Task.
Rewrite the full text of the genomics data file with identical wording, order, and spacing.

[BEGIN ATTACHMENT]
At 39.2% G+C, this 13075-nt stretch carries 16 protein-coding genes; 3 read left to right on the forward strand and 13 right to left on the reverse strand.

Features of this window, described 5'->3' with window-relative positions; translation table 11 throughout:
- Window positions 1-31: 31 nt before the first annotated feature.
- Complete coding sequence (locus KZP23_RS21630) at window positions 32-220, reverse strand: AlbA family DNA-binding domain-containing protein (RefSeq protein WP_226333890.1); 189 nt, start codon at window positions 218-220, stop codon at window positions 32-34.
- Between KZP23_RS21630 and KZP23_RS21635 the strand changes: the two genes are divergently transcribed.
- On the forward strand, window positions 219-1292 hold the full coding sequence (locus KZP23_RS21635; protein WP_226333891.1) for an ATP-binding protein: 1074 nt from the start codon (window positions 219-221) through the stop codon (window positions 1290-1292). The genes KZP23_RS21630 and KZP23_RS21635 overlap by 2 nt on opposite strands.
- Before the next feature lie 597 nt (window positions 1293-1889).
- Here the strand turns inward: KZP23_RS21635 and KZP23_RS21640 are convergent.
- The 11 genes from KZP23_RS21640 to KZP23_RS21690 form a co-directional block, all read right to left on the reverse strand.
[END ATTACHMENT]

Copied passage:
At 39.2% G+C, this 13075-nt stretch carries 16 protein-coding genes; 3 read left to right on the forward strand and 13 right to left on the reverse strand.

Features of this window, described 5'->3' with window-relative positions; translation table 11 throughout:
- Window positions 1-31: 31 nt before the first annotated feature.
- Complete coding sequence (locus KZP23_RS21630) at window positions 32-220, reverse strand: AlbA family DNA-binding domain-containing protein (RefSeq protein WP_226333890.1); 189 nt, start codon at window positions 218-220, stop codon at window positions 32-34.
- Between KZP23_RS21630 and KZP23_RS21635 the strand changes: the two genes are divergently transcribed.
- On the forward strand, window positions 219-1292 hold the full coding sequence (locus KZP23_RS21635; protein WP_226333891.1) for an ATP-binding protein: 1074 nt from the start codon (window positions 219-221) through the stop codon (window positions 1290-1292). The genes KZP23_RS21630 and KZP23_RS21635 overlap by 2 nt on opposite strands.
- Before the next feature lie 597 nt (window positions 1293-1889).
- Here the strand turns inward: KZP23_RS21635 and KZP23_RS21640 are convergent.
- The 11 genes from KZP23_RS21640 to KZP23_RS21690 form a co-directional block, all read right to left on the reverse strand.